How to avoid being ripped off on eBay
If you’re looking for a good bargain or want to get rid of something you no longer need, an online marketplace might be a fantastic way to do it. Scammers, on the other hand, may easily take advantage of them.
Fraudsters are constantly discovering new methods to steal money and things from eBay auctions after almost 30 years.
According to Consumer Reports’ advocacy programmes director Chuck Bell, “a scam is all about the tale.” “It has to be believable and, most importantly, original in order to be effective. This means that con artists regularly adapt their methods to keep up with the rising level of consumer awareness.”
They come up with a variety of scams to con you out of your money, be beware. This is a list of some of the scams you may encounter on eBay and how to avoid them.
Scams on eBay that you should be aware of
Seller fraud is a popular tactic used by scammers on eBay to defraud unsuspecting customers by providing false information about themselves or their goods.
A USPS tracking number might be provided to genuine customers by fraudsters who ship empty or worthless parcels to the wrong location. Once it becomes evident that the bought item will not arrive, the buyer may have difficulty filing an eBay or credit card claim for compensation since the fraudster may present evidence of delivery.
Fraudsters are also selling false second chances to purchase items they’ve previously sold. Fake sellers pose as real sellers and say that the initial transaction has fallen through and they are now willing to sell the item to bidders who can wire them money through an email address outside of eBay.
There is still another prevalent scam against which eBay advises its clients: fraudulently selling a customer’s vehicle for profit. The FBI, too, agrees. Those who use the platform to acquire an automobile are the victims of this fraud.
Ads for automobiles are put up by scammers who claim that eBay’s buyer protection policy covers the transaction and ask for payment in the form of pre-paid gift cards. In the end, both the car and the vendor are non-existent.
There are a few additional frauds to look out for, such as the following:
It’s very uncommon for sellers to receive money for a product, but never deliver it to the buyer.
They hope you’ll return the package without opening it since they’ve sent the item to your address under a different name.
It’s common for sellers to put up fake products or only the packaging for sale.
Gift cards and wire transfers are common methods of payment from sellers on eBay.
Fake buyers who take advantage of sellers on eBay are a possibility for sellers as well. It’s possible for a buyer to do “bait and switch” fraud by opening a complaint against you for shipping a valid goods but then complaining that it was damaged or did not match the description.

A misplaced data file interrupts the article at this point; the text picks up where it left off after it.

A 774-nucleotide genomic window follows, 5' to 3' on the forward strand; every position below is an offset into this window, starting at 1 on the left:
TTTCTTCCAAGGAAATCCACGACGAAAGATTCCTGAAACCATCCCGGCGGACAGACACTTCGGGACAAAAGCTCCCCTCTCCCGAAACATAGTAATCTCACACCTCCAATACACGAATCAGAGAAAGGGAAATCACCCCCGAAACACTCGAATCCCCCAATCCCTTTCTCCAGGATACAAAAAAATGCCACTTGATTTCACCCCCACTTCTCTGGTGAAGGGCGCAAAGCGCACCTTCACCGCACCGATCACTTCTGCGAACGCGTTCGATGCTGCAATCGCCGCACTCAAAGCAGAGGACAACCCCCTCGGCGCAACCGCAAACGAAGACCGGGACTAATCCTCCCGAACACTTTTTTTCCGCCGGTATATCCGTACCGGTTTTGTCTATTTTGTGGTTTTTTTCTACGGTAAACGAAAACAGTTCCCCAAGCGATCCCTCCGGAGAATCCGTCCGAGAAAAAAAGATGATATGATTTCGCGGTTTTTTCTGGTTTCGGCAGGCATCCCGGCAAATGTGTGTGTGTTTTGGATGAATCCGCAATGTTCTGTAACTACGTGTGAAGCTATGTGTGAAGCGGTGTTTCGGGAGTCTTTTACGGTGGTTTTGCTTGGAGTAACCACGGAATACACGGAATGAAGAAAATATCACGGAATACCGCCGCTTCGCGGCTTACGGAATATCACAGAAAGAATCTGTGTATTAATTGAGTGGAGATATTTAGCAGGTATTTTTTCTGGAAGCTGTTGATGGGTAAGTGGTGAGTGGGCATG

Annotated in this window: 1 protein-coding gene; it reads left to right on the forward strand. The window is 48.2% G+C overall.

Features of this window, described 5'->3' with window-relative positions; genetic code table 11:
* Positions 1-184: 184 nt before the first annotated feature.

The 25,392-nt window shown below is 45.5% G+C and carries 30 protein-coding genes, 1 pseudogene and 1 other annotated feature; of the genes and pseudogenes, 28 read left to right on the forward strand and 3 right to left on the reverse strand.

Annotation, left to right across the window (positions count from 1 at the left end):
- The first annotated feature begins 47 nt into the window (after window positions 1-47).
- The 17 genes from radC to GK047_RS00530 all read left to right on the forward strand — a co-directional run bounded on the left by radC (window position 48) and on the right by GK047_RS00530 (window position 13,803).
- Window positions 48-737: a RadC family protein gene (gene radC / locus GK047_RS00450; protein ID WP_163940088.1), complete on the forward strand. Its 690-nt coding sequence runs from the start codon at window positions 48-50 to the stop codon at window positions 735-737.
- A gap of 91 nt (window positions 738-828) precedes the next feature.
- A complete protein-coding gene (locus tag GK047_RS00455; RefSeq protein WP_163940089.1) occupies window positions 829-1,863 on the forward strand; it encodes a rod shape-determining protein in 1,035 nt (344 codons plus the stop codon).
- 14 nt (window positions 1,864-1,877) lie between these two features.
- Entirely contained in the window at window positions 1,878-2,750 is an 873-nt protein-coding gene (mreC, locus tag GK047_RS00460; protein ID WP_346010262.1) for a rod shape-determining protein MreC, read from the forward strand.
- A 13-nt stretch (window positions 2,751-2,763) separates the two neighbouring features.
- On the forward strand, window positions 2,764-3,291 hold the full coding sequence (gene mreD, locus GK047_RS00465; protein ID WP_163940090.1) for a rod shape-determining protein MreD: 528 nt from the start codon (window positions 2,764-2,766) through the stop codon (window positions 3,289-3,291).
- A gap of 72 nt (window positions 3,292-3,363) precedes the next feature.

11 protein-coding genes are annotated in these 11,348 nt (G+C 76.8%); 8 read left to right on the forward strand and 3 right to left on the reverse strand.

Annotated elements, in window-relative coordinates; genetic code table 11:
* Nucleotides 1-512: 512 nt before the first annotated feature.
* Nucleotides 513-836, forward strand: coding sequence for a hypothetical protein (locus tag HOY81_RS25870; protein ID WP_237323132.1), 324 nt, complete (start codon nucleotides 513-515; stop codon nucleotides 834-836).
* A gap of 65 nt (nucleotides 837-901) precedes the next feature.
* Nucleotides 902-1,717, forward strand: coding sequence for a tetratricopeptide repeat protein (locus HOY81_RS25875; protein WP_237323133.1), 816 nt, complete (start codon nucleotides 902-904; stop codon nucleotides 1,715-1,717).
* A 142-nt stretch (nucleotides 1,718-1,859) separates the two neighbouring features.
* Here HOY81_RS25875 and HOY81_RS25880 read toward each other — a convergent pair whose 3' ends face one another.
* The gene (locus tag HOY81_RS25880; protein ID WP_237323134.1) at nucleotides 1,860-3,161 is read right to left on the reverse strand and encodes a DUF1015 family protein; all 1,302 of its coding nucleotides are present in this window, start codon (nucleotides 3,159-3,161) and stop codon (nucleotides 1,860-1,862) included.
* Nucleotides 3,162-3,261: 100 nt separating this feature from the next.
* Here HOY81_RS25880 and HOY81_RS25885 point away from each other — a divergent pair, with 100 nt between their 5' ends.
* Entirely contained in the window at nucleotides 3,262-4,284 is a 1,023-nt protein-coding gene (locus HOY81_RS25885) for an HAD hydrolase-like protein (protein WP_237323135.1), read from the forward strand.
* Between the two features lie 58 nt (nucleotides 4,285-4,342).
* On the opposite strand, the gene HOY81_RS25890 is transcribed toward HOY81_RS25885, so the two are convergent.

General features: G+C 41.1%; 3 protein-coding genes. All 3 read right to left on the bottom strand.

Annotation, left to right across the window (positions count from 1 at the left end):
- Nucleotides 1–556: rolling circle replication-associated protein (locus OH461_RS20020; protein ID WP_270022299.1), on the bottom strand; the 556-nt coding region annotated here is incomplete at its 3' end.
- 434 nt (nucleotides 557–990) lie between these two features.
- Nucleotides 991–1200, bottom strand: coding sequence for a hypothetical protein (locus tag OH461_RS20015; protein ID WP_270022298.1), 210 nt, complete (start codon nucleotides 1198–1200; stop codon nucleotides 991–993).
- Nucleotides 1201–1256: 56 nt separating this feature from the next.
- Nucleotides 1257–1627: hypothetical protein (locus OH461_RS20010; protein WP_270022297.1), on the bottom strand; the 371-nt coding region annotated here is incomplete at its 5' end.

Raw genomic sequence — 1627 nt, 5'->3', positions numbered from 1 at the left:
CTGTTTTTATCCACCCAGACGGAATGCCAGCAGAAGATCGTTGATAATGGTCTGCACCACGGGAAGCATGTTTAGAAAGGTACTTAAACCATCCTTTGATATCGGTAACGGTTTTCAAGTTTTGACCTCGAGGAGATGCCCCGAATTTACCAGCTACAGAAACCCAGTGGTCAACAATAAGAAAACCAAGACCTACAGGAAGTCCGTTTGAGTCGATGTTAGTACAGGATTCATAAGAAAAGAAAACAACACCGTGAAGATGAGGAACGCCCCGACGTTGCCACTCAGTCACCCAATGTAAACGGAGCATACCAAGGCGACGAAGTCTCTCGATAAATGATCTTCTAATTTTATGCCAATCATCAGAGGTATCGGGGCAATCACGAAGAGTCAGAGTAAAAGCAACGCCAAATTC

You’ll have to repay them in certain circumstances. While in other cases, a shady customer will ship you something else and retain the one you sent.
You might lose the money plus a chargeback fee if your customers claim they never got the merchandise or cancel the transaction. Gift cards and money-wiring are other methods buyers might use when agreeing to pay you offline but failing to do so or contesting the transaction with eBay. On eBay, you may block bidders and rescind a bid. (Here’s how.)
Scams on eBay: How to Avoid Them
Common sense and critical thinking are both required if you want to be safe when bidding on eBay. It’s best to be careful of a product that is posted at a steep discount, or if a buyer or seller lacks favourable feedback and/or invites you to participate in a “secret” trade outside the usual channels of contact.
“The dangers of online fraud and deception must be kept in mind by both consumers and dealers alike,” Bell added. Every transaction should be scrutinised meticulously.”
In other words, do your homework. Make sure you know how to tell a counterfeit product from a genuine one by paying attention to the logo design and positioning, as well as the price of the goods you’re considering purchasing.
eBay scams may be avoided by following these helpful suggestions.
- Use only eBay.com’s internal chat system and permitted platform payment choices after logging in to your account.
- Don’t transfer money to a bank account, use gift cards, or pay outside of eBay; these methods are all illegal and unauthorised.
- After the transaction has been completed, do not consent to extra payments or charges.
- Don’t take more money for a product you’ve sold than it’s worth.
- Personal and financial information should never be exchanged between buyers and sellers.
To take advantage of eBay’s seller safeguards and money-back promise, you should maintain all communication and payment on the site.
Purchases must be made using one of the approved payment methods to be covered by the latter (though there are some exclusions). However, scams may be avoided as much as possible if you can, therefore it’s preferable to do so.